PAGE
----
Register now for our next update webinar on January 25, 2018.

October 2017 Quarterly Product Update Webinar


Webinar Recap

Achieving ISO 27001 Certification

In September, we earned our ISO 27001 certification, covering both Enclave and Gridiron.

ISO 27001 is a cross-industry, international standard of security. It prescribes security controls for use across an organization, not just technical safeguards. Becoming ISO 27001 helps communicate your commitment to security to customers and auditors.

Aptible’s ISO 27001 certification is great news for our customers. You can use our certificate to show that your cloud infrastructure meets international standards of security.

Grab our ISO 27001 certificate, and learn more about ISO 27001 in our resources section.

As an aside: we used Gridiron to help us achieve our ISO 27001 certification. Don’t hesitate to let us know if you’d like to discuss attaining your own cert. We built Gridiron to make the process of meeting organization-wide security and compliance requirements straightforward.

Enclave: Easier to Audit (and Easier to Use)

This past quarter we released an array of features to make Enclave easier to audit. Of course, we also launched features that make it easier to use Enclave.

Sneak Preview: Managed HIDS

Managed HIDS: Coming Soon

In the coming weeks, you’ll hear more about Enclave Managed Host-level Intrusion Detection System (Managed HIDS). This is an exciting upgrade to the security of your hosts.

With Managed HIDS, the Aptible Security Team collects, monitors, investigates, and responds to security events–such as sudo logins, file integrity changes, rootkit detection–within your infrastructure. Aptible manages the entire process on your behalf, and notifies you of the results.

Managed HIDS provides an additional level of security for your infrastructure, automatically enabled for all Stacks.

Aptible will also offer a weekly digest of Managed HIDS activity. The Enclave Intrusion Detection Report will be available for an additional subscription. It’ll be prepared automatically, so you can provide customers and auditors evidence that your Stack is monitored for host-level intrusions.

Other Audit-Ready Enclave Features

We added SSH Session Logging so you can capture SSH session activity. This is important: auditors and customers will want to ensure access to your prod data is audited. In particular, this is often a requirement for HITRUST.

Activity Reports enables you to review every operation within your Stack, attributed to individual users. Your auditors will want confirmation that you are monitoring for suspicious activity.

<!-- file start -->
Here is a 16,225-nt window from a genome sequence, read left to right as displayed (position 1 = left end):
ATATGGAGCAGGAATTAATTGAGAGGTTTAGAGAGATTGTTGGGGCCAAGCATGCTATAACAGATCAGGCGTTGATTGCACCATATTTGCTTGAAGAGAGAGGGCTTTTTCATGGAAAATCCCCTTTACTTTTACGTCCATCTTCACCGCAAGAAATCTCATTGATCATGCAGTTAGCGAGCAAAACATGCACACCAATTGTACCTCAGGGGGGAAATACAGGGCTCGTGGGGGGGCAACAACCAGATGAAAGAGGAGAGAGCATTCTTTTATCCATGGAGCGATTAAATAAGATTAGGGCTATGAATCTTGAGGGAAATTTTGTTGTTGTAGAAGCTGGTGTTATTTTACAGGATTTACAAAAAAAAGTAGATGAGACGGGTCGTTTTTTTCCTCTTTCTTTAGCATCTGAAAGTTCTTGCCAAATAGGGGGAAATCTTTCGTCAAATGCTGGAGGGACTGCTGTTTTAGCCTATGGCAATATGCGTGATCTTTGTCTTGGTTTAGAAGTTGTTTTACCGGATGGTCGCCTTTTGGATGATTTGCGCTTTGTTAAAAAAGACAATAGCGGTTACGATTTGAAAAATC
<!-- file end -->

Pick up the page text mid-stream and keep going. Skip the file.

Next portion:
Learn more about SSH Session Logging or Activity Reports in our Changelog.

Making Enclave Easier to Use

Part of making Enclave the best place to deploy regulated and sensitive projects is ensuring that it we are making it as easy as possible to use and deploy to Enclave.

This quarter, we released the following improvements:

Gridiron: Enhancing your Information Security Management System

Gridiron is the easiest and fastest way to create and manage your information security management system (ISMS).

This quarter, we focused on:

  • Helping you to achieve certifications (such as ISO 27001, SOC 2) and pass customer audits with new reporting

  • Managing and auditing internal compliance obligations, including your agreements with customers and vendors

  • Updating the Gridiron Risk Model

Gridiron Risk Model: Security Controls

Improved Audit and Certification Prep with Gridiron Reports

We launched a collection of reports designed to meet audit requirements. By using Gridiron, these reports will be automatically prepared so you can share with your auditors (and use for internal audits), shortcutting the audit process.

Training History shows all security and compliance training activity. Asset Inventory contains all details about assets covered in your ISMS. Business Continuity allows you to implement and execute on business continuity plans faster. And, the Audit Log Report shows details about all audit logs captured for each part of your ISMS.

Other Gridiron Enhancements
  • Customer and Vendor Management - meet audit (such as ISO 27001) requirements by creating an index of all legal and regulatory requirements you’re bound to by agreements with customers and vendors.

  • ISMS Asset Management - track all information security assets, such as networks, devices, and third-party systems.

  • Gridiron Risk Model - perform deep risk analysis across all aspects of your internal ISMS

There’s much more about all the changes to Enclave and Gridiron in the webinar recording.

Register for January 2018 Aptible Product Update Webinar

We’ll host our next product update webinar January 25, 2018 at 11 a.m. PT (2 p.m. ET).

Register now.

All registrants will receive a webinar recap and recording shortly after the conclusion of the webinar.